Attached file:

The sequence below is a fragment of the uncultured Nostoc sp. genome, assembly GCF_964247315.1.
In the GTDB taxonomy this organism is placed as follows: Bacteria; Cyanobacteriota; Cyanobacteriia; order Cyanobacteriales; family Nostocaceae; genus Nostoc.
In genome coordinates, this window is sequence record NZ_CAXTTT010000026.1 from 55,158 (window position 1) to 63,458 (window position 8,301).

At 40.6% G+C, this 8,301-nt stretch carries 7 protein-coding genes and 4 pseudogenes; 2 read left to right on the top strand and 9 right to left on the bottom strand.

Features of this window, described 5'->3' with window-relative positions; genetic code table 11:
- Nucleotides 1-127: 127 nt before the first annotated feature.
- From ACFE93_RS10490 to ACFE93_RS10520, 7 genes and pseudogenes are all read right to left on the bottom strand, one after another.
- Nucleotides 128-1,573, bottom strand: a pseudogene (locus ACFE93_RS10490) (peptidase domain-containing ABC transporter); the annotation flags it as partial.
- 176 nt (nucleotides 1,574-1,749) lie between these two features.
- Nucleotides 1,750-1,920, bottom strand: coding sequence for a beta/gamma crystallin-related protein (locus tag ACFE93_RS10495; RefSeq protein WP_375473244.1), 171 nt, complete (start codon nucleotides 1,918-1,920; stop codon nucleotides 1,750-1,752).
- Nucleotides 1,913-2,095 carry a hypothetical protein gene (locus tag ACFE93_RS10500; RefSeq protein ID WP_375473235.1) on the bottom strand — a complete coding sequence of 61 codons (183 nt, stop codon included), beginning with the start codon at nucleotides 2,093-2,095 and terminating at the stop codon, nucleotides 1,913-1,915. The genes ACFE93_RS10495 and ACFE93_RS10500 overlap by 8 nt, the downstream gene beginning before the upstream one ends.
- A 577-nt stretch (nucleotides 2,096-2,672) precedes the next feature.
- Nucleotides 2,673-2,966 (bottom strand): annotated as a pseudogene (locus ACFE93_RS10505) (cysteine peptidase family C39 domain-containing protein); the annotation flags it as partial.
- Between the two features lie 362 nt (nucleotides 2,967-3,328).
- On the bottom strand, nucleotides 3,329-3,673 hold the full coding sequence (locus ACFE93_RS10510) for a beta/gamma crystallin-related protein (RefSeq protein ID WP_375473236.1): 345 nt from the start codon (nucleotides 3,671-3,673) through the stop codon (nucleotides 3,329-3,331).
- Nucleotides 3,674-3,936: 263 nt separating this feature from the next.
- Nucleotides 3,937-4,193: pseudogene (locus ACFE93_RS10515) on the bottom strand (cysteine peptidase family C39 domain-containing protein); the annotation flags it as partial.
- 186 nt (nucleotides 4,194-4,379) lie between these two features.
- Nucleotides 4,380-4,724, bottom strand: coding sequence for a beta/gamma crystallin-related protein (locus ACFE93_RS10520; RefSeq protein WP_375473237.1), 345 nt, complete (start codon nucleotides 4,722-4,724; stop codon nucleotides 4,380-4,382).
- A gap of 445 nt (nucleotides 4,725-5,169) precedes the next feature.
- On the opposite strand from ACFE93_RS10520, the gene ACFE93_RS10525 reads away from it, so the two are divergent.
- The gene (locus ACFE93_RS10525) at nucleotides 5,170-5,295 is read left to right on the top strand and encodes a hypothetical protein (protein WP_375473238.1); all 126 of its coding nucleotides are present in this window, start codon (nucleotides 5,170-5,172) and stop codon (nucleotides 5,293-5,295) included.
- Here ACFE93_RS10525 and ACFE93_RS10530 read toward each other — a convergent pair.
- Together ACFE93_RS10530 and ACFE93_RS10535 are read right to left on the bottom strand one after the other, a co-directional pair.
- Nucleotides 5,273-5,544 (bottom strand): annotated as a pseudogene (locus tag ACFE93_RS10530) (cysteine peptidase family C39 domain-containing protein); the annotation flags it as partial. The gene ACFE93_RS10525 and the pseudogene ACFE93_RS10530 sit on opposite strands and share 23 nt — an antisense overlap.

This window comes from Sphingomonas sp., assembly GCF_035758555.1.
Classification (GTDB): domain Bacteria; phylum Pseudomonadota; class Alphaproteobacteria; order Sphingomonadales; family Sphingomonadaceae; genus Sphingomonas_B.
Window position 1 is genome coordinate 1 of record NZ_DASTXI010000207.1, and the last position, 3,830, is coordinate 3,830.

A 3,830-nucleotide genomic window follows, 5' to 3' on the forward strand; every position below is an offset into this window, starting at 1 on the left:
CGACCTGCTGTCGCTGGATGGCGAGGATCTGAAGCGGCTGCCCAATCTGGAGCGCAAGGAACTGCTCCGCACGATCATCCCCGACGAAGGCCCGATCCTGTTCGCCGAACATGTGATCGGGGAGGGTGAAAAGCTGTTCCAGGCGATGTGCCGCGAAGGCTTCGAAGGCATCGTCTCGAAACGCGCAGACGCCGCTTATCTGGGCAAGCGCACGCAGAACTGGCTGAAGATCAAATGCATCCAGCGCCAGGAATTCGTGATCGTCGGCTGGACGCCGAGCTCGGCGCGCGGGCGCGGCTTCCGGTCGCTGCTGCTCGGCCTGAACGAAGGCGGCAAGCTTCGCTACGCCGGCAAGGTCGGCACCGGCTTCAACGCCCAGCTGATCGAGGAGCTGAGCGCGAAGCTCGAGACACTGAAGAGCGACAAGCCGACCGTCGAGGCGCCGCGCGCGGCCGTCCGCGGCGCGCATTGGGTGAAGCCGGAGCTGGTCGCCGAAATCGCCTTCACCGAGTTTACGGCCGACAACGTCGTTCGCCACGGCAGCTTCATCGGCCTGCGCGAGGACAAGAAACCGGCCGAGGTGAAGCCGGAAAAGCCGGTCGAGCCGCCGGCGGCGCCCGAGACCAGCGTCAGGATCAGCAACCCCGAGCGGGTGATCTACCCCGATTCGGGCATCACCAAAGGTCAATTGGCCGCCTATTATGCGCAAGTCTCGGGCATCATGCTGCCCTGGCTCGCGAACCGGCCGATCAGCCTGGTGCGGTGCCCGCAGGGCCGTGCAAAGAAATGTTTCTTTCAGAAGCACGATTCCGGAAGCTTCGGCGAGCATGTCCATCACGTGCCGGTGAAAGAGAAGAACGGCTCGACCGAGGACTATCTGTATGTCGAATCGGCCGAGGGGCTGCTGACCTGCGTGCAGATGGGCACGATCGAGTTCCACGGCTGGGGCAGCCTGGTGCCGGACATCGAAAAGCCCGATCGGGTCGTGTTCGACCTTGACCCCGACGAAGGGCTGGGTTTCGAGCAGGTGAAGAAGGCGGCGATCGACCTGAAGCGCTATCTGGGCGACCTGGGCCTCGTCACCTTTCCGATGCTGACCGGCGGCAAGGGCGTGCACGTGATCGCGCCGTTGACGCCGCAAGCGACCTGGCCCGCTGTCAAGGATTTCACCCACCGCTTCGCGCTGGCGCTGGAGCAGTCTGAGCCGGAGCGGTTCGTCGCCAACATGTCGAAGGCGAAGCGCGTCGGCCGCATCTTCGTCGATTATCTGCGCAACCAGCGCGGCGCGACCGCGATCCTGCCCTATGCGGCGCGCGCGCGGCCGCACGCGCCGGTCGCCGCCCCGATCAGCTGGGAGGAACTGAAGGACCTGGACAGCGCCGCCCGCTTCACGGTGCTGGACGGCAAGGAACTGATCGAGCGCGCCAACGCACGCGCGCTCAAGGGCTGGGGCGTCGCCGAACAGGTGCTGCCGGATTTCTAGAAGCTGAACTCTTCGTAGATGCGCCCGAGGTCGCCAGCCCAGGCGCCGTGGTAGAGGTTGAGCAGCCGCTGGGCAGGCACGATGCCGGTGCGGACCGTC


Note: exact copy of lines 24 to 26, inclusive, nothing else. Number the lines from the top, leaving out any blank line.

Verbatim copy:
- Together ACFE93_RS10530 and ACFE93_RS10535 are read right to left on the bottom strand one after the other, a co-directional pair.
- Nucleotides 5,273-5,544 (bottom strand): annotated as a pseudogene (locus tag ACFE93_RS10530) (cysteine peptidase family C39 domain-containing protein); the annotation flags it as partial. The gene ACFE93_RS10525 and the pseudogene ACFE93_RS10530 sit on opposite strands and share 23 nt — an antisense overlap.

This window comes from Sphingomonas sp., assembly GCF_035758555.1.